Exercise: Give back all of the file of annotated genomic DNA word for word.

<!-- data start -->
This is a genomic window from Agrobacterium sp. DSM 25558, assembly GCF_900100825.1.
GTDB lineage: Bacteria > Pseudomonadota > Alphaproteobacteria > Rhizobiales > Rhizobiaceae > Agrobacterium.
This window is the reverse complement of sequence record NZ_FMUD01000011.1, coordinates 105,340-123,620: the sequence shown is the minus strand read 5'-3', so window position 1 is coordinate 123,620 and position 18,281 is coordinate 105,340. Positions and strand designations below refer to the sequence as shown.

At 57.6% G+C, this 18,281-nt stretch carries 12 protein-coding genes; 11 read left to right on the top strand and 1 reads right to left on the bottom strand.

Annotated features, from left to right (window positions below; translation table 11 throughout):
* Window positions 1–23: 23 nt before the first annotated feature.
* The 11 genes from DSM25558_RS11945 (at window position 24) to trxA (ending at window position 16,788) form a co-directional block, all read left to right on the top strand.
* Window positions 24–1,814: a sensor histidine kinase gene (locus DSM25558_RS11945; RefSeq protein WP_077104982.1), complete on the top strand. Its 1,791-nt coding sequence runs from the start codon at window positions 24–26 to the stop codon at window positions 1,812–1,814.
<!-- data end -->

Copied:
This is a genomic window from Agrobacterium sp. DSM 25558, assembly GCF_900100825.1.
GTDB lineage: Bacteria > Pseudomonadota > Alphaproteobacteria > Rhizobiales > Rhizobiaceae > Agrobacterium.
This window is the reverse complement of sequence record NZ_FMUD01000011.1, coordinates 105,340-123,620: the sequence shown is the minus strand read 5'-3', so window position 1 is coordinate 123,620 and position 18,281 is coordinate 105,340. Positions and strand designations below refer to the sequence as shown.

At 57.6% G+C, this 18,281-nt stretch carries 12 protein-coding genes; 11 read left to right on the top strand and 1 reads right to left on the bottom strand.

Annotated features, from left to right (window positions below; translation table 11 throughout):
* Window positions 1–23: 23 nt before the first annotated feature.
* The 11 genes from DSM25558_RS11945 (at window position 24) to trxA (ending at window position 16,788) form a co-directional block, all read left to right on the top strand.
* Window positions 24–1,814: a sensor histidine kinase gene (locus DSM25558_RS11945; RefSeq protein WP_077104982.1), complete on the top strand. Its 1,791-nt coding sequence runs from the start codon at window positions 24–26 to the stop codon at window positions 1,812–1,814.